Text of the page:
The #MeToo hashtag on Twitter came to be in the fall out of the revelations of Harvey Weinstein accusations. The hashtag has become a powerful symbol in shining the light on the dark and seedy underside of what some women have to endure.
Unfortunately, despite the good that this campaign has created, there are some drawbacks. One drawback is that the campaign inherently results in triggering stories. The other is that the campaign did not consider men who have been the subject of sexual abuse. Yes, it does happen and there is a stigma (arguably worse) on men who come out.
I have never met her in person, but I consider Rebecca Sachiko Burton a friend. She used to comment often on this blog, and we’re Facebook pals. I very rarely check Facebook, but was on there tonight when I saw that she had posted this. I was first of all shocked that something like this had happened to someone I know. More than that, I was staggered by the moral courage she showed in making it public. I asked her for permission to post it here, and she agreed. Rebecca is a Mormon, a fact that, as you will see, is relevant to her story:
Two simple words became a rallying cry on Twitter to stand against sexual harassment and assault.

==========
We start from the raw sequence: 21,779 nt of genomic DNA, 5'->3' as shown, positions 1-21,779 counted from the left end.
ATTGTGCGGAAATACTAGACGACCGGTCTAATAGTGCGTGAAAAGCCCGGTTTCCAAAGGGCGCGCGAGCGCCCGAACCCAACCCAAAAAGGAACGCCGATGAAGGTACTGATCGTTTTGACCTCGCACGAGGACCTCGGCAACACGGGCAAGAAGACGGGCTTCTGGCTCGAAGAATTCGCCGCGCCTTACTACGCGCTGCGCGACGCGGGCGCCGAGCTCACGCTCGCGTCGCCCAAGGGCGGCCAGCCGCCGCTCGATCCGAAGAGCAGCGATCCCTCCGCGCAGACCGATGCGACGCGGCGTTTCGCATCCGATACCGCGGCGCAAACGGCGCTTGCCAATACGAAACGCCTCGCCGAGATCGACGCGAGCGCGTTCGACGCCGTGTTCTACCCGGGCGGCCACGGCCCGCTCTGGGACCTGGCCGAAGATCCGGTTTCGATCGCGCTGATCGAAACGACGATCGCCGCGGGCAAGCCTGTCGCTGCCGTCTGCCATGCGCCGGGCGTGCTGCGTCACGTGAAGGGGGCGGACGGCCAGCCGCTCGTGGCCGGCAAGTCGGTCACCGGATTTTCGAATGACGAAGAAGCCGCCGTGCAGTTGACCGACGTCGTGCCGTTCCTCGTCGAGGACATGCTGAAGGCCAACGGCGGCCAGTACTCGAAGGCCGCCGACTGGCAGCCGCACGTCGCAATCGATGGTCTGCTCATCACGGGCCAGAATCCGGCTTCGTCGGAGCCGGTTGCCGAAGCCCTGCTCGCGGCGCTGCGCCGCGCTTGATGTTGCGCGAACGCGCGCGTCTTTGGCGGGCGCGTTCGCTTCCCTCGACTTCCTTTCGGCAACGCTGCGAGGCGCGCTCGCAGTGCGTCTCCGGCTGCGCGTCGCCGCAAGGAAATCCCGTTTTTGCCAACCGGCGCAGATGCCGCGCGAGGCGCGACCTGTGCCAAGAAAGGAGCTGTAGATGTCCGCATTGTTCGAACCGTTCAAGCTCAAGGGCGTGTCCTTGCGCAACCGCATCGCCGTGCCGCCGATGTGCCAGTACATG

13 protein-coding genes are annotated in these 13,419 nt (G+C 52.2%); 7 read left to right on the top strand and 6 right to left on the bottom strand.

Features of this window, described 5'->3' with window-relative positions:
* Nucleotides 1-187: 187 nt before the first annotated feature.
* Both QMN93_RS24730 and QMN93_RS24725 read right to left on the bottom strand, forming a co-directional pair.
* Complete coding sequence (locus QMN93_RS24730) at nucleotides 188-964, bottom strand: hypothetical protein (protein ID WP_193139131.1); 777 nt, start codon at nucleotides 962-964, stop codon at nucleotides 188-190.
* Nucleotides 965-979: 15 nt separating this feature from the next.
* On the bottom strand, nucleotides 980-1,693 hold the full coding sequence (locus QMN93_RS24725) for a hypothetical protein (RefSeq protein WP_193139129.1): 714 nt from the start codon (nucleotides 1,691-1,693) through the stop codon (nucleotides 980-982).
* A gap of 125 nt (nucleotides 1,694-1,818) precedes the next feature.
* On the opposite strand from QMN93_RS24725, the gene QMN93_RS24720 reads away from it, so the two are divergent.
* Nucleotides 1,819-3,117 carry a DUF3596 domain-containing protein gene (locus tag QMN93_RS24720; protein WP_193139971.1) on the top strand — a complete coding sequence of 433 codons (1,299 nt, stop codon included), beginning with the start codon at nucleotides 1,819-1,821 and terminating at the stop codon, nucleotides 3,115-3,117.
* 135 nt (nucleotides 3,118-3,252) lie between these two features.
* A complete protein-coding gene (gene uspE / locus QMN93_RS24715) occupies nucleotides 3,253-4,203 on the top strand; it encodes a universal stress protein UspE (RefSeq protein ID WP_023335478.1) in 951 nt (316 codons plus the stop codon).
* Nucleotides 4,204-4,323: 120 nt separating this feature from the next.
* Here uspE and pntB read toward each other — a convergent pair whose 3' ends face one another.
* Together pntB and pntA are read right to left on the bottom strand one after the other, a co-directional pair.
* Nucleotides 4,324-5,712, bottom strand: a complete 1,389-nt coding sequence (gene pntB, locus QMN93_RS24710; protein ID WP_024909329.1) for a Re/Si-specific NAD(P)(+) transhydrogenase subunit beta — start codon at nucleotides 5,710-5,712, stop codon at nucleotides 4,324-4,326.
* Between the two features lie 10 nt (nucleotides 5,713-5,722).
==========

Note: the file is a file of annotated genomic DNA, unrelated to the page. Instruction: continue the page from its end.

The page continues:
Social media was flooded with messages Sunday, mostly from women, who tagged their profiles to indicate that they have been sexually harassed or assaulted.
The media has come a long way in just a few weeks. My dinner last evening consisted of Korean beef steam buns with sweet potato tempura, spicy mayonnaise and sexual harassment.
After exploding on social media on Oct. 15, the #MeToo hashtag has only continued growing in popularity, with more than 1.2 million tweets and “millions more” Facebook posts, according to CNN. But some people find the sexual assault-related hashtag triggering, and if you’re one of them, here’s what you can do to exercise some self-care and keep yourself protected.